Pooja Chaudhuri Chaudhuri
The only fiction I enjoy is in books and movies.
[Update: It has come to our notice that the 3-minute rule might be applicable only on the highways in Punjab. We will roll out another article once we have clarity on the issue. Our conversation with NHAI Ludhiana office also revealed that the 3-minute rule begins once a vehicle enters the user counter and not the toll plaza queue. We have changed the title accordingly. We apologise and deeply regret basing our report only on the RTI as we deduced that it is applicable pan India since NHAI is a national authority and the RTI does not mention a particular toll plaza; which we confirmed with the RTI Activist who filed the case. Since yesterday we have been trying to reach out to NHAI, New Delhi office, but failed. We’ll keep trying till we get clarity on the issue.]
A Right To Information (RTI) application filed by Advocate Hariom Jindal revealed that the total waiting time for any vehicle at a toll plaza cannot exceed three minutes.
This means that a person travelling on roads where tolls are collected can pass free of cost if they wait in queues for more than three minutes.
“There is a total waiting time of 3 minutes. If the 3 minutes exceeds in waiting, then there is a provision to pass the vehicle free of cost,” reads the RTI reply by National Highway Authority of India (NHAI).
It also added that the maximum time for processing fee at the user counter is 30 seconds and 2 minutes 50 seconds is the time required for a vehicle to wait for its turn in the queue.
“I used to observe long queues at toll plazas and I had faced the issue multiple times. Many vehicles wait for a long time while travelling and toll collectors never disclose the correct schedule or the timings,” said Advocate Jindal to The Logical Indian.
He filed an RTI appeal addressed to NHAI in July last year and was replied to on August 29.
After clarifying his doubts about toll plazas, Advocate Jindal moved the Ludhiana Consumer Court to bring the public utility services provided by the NHAI under the jurisdiction of the Consumer Court.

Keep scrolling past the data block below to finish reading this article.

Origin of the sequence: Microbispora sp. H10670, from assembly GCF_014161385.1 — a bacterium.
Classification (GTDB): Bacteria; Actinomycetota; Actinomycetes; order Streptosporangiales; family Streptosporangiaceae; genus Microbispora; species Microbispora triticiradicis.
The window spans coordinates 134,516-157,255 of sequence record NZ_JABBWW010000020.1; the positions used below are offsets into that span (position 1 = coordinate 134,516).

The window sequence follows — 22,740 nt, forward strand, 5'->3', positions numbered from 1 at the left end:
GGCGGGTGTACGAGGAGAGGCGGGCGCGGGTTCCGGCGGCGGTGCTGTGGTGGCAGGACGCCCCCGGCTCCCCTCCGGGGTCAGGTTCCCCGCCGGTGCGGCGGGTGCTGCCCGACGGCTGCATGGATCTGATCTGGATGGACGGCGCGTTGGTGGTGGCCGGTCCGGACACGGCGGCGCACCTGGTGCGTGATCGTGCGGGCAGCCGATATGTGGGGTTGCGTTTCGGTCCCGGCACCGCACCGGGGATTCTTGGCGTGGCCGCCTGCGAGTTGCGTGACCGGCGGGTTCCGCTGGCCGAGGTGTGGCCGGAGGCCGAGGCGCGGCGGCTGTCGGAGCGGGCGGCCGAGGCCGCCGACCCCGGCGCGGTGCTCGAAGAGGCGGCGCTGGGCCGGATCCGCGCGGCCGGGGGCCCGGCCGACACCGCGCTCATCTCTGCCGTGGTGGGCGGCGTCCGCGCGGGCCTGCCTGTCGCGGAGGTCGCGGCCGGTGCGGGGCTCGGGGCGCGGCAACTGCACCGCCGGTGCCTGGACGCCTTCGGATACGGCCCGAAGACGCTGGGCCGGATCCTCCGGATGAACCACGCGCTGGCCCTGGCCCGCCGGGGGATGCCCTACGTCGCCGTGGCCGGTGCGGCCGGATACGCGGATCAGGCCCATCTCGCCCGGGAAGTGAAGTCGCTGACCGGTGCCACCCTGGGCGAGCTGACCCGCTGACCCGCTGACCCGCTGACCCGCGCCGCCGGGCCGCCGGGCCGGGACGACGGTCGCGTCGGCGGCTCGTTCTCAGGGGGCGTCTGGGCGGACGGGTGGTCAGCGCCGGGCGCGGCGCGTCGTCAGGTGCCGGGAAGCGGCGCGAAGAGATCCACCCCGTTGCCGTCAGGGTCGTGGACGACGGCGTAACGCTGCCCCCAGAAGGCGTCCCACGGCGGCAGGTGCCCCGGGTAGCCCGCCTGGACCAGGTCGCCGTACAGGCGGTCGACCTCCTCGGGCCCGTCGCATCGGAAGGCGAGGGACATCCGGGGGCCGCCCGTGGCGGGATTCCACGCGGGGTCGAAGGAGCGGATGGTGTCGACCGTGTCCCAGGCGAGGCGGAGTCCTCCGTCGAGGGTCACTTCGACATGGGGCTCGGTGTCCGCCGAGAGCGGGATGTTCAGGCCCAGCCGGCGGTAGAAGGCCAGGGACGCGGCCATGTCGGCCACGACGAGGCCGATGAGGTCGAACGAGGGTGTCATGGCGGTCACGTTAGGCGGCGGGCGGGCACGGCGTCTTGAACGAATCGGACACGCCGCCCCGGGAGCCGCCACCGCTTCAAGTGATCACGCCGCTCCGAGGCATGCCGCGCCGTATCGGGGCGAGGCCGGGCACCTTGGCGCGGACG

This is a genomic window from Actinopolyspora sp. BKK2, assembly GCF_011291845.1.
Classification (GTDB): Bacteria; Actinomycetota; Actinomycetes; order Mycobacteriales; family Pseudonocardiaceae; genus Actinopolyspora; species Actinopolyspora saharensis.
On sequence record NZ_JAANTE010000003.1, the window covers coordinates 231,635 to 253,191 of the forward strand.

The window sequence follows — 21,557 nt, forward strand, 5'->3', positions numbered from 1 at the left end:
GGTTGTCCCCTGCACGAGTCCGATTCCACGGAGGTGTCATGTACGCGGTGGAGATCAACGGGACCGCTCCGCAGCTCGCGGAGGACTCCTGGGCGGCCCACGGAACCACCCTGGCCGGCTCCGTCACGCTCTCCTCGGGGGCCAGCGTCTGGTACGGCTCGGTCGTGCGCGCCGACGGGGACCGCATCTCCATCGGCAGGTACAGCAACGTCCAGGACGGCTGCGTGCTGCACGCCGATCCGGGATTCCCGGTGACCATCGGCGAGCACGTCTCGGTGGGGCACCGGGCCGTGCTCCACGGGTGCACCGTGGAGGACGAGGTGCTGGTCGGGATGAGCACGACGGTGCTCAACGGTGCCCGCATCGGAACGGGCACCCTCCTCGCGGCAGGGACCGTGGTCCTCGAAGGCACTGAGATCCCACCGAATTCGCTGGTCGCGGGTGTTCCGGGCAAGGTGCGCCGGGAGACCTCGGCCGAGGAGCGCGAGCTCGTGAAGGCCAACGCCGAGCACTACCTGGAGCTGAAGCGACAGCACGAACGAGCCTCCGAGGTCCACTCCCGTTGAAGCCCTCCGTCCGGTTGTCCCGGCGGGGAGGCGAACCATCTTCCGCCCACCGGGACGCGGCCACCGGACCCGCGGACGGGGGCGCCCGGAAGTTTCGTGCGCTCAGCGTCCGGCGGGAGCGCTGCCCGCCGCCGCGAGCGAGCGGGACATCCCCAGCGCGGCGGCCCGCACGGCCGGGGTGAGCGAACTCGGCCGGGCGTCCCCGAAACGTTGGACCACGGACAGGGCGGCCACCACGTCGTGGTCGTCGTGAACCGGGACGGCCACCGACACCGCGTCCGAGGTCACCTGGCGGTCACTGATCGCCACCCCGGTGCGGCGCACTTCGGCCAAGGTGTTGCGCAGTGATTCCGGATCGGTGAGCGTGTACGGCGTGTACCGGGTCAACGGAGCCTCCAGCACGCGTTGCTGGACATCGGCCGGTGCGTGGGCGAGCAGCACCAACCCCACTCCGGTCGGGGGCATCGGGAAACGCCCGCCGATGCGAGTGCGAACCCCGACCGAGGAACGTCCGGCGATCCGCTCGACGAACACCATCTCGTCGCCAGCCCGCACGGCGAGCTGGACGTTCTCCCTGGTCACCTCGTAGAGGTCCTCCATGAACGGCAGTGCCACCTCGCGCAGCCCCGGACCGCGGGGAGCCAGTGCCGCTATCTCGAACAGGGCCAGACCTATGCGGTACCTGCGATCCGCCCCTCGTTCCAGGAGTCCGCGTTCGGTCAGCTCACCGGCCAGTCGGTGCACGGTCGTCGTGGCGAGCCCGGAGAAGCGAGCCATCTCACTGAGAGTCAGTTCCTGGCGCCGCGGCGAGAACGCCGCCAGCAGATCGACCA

“This was a landmark judgement because National Highways come under the Union of India – Central government. In case you have a grievance against the central government, you can file a writ petition in the High Court under Article 226 of the Indian Constitution which gives the Courts the power to exercise jurisdiction on governments. For example, you faced an inconvenience even after paying a toll of Rs 200, you would have to go to the Court. Now, for mere Rs 200, not many file a case in the HC simply because the lawyer fees itself will be Rs 1 lakh minimum. Also, suppose someone is based in Gurgaon, they will not want to go all the to Chandigarh to file a case,” said Advocate Jindal.
“I lodged a complaint against the public utility services offered by NHAI for a fee. The toll collected is not a tax. We already pay taxes. This is a fee that we pay for a service provided to us. So when we pay a user charge, it means that we are making a consideration, hence this should come under the Consumer Court which is at the district level, hence the cost to hire a lawyer is much less than that of a High Court. So my contention before the HC was that issues pertaining to National Highways must be brought under the jurisdiction of the Consumer Forum. But even the forum wasn’t ready for such cases. So I fought and put forward my point. This was in 2017 itself. The district consumer forum finally gave a judgement on jurisdiction – Consumer Courts have the power to hear complaints against roads which are being used by a payment of fees,” he continued.
Because of Advocate Jindal’s appeals, it is now clear that any vehicle that waits in queues for more than 3 minutes at toll plazas does not have to pay the toll; and any inconvenience faced by travellers on roads where a fee is collected can be taken to the Consumer Forum.
Currently, he is also fighting a case against NHAI and SOMA – the contractor for building and maintaining roads. “The issue at hand is potholes and the matter is pending before the Court,” he said. He had filed the case after facing inconvenience when the tires of his car burst due to bad roads when he was travelling on the Delhi-Ludhiana Highway.
The Logical Indian community thanks Advocate Hariom Jindal for taking the initiative to seek an information crucial to all of us. We hope that case against bad quality roads also works in his favour as it will not only be beneficial to him but to daily commuters at large.
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